I have a website for my car enthusiast club ("example.org") whose content can be divided into three main sections: Startseite (the "front page" of the site), Mitglieder (membership directory), and Vereinsinfos ("about us"). For each section, the content is handled by a corresponding PHP script: /home.php, /mitglieder.php, and /verein.php.

I'd like to prettify the URLs to eliminate the .php extensions, so that the URLs look like

  • http://example.org/home (maps to /home.php)
  • http://example.org/home/ (also maps to /home.php)
  • http://example.org/home/1 (maps to /home.php with a data=1 query string)

After reading all documentation, I formed my .htaccess like this (repeated for the mitglieder and verein sections):

RewriteRule ^home\/$ /home.php [L]
RewriteRule ^home$ /home/ [L]
RewriteRule ^home\/([^/]*)$ /home.php?data=$1 [L]

This works, but I can't figure out how to improve it further after reading all the documentation on the Internet. (I have difficulty understanding regular expressions.)

In addition to the content above, I also have static resources under /images/, /js/, /css/, etc. which should be left alone.

  • \$\begingroup\$ I'm a bit unsure of your intentions / skeptical of your implementation. If the request is /home, then it gets mapped to /home/ — is the content then generated by /home/index.html or some other DirectoryIndex-configured handler? Is that what you want? \$\endgroup\$ Jul 14, 2015 at 5:03
  • \$\begingroup\$ What does /images/ have to do with your rules? \$\endgroup\$ Jul 14, 2015 at 5:04
  • \$\begingroup\$ My intension is: rewrite /home/ to home.php So i must set links in index.php from ´./link.php´ to ´../link.php´ If someone delete the last backslash, the file would be "run" from the root-directory and File-Content + Links would not work. So i will correct the (possible) deleted backslash. \$\endgroup\$
    – C.E.
    Jul 14, 2015 at 5:05
  • 1
    \$\begingroup\$ index.php? link.php? The plot thickens… those weren't mentioned anywhere in the question. Could you include a recursive directory listing? \$\endgroup\$ Jul 14, 2015 at 5:07
  • 1
    \$\begingroup\$ Does Rev 4 accurately reflect what you are trying to ask? \$\endgroup\$ Jul 14, 2015 at 5:52

2 Answers 2


First, I'd like to point out that when you map URLs with varying numbers of slashes to the same content, you must take care when referencing images or links in your HTML. Basically, you must use absolute URLs everywhere instead of relative URLs.

If you want to have both /home and /home/ refer to the exact same content, it would be good practice to pick one of them as the canonical URL. You should either enforce your choice by redirecting the alternate URL to the canonical URL, or just inform web crawlers of your preference putting a <link rel="canonical" href="…"> tag in the page.

If you don't want the canonicalizing redirect, then first two rules would be better combined as RewriteRule ^home/?$ /home.php [L]. (The question mark in the regex means that the trailing slash is optional; both home and home/ will match.)

If you do want a canonicalizing redirect, then you'll need the first two rules to remain separate:

RewriteRule ^home/$     /home.php    [L]
RewriteRule ^home$      /home/       [L,R]   # canonicalizing redirect

The third rule can remain as it is. However, I recommend modifying your PHP script so that it accepts the additional path elements using $_SERVER['PATH_INFO'] instead of a $_GET['data'] parameter. Then you can combine your first and third rules:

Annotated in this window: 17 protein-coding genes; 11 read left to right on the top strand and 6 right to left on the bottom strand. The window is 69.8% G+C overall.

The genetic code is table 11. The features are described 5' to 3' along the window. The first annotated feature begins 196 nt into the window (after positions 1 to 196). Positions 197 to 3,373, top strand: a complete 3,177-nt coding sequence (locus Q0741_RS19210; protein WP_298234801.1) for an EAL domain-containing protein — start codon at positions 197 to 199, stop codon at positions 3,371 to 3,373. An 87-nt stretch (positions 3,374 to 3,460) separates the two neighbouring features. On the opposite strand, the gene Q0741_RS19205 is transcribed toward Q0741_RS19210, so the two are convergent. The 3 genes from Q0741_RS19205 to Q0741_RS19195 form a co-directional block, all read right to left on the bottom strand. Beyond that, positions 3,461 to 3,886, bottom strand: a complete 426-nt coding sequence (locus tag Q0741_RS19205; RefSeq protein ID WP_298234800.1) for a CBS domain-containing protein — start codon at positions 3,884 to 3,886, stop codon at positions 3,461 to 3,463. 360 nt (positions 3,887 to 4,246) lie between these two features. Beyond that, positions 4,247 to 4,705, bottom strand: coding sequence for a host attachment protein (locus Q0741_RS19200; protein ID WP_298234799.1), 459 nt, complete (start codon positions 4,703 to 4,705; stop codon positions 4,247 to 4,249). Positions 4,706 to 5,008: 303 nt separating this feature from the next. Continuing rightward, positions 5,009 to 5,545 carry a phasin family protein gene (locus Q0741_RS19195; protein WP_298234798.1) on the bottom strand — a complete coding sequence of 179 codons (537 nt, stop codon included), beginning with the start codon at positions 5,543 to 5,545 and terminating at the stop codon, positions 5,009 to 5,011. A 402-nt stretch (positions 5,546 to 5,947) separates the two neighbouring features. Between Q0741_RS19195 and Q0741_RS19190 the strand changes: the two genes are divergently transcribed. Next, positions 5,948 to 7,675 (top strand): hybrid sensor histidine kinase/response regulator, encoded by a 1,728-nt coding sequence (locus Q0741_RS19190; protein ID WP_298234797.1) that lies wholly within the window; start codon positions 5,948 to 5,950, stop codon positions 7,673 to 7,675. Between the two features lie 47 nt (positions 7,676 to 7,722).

RewriteRule ^home/(.*)$  /home.php/$1 [L]
RewriteRule ^home$       /home/       [L,R]   # canonicalizing redirect

Or, without the canonicalizing redirect, it's just one rule:

RewriteRule ^home(/.*)?$ /home.php$1  [L]

You have three scripts. Instead of repeating all of the rules for each script, you should be able to combine them.

With canonicalizing redirects:

RewriteRule ^(home|mitglieder|verein)(/.*)?$ /$1.php$2   [L]
RewriteRule ^(home|mitglieder|verein)$       /$1/        [L,R]

With no canonicalizing redirects, it all collapses into one rule:

RewriteRule ^(home|mitglieder|verein)(/.*)?$ /$1.php$2
  • \$\begingroup\$ Big big thanks for your very detailled answer! But, the (last) Rule doesnt work (The non-canonical!) If i add it to the htaccess, and try it, i get an "Internal Server Error, 500".. Did you know why ? \$\endgroup\$
    – C.E.
    Jul 14, 2015 at 22:21
  • \$\begingroup\$ Interesting bug! Fixed in Rev 2. The problem was that the rule would rewrite home/home.php, then to serve home.php, it would encounter the same rule again, rewriting it to /home.php — an infinite loop. The bugfix avoids the second application of the rule by ensuring that home must be followed by either a / or nothing. \$\endgroup\$ Jul 14, 2015 at 22:33
  • \$\begingroup\$ Big thanks again! Works fine now! One last question: Can you explain me the canonical-redirect? I dont know, how to use it, i have planed to add Facebook-Meta-Tags. In the past, i "redirect" the crawler manually (searched for "facebookexternalhit" in theuser-agent string) to a page which only includes the meta-tags. \$\endgroup\$
    – C.E.
    Jul 14, 2015 at 22:46

You can combine these:

RewriteRule ^home\/$ /home.php [L]
RewriteRule ^home$ /home/ [L]


RewriteRule ^home\/?$ /home.php [L]

In addition, you should also map /home.php to /home. So this will do all three:

RewriteRule ^home(?:\/|\.php)?$ /home.php [L]

Now your /home/1 rules. You've already got it, but you can make slight improvement:

RewriteRule ^home\/([^/]+)$ /home.php?data=$1 [L]

The + differentiates this rule from /home/.

If the data is alphanumerical you can improve this further:

RewriteRule ^home\/([\w-]+)$ /home.php?data=$1 [L]

You can replace home with other URLs as well.

  • \$\begingroup\$ No need to escape the forward slashes. ^home/$ will also work. \$\endgroup\$
    – hjpotter92
    Aug 26, 2015 at 20:39

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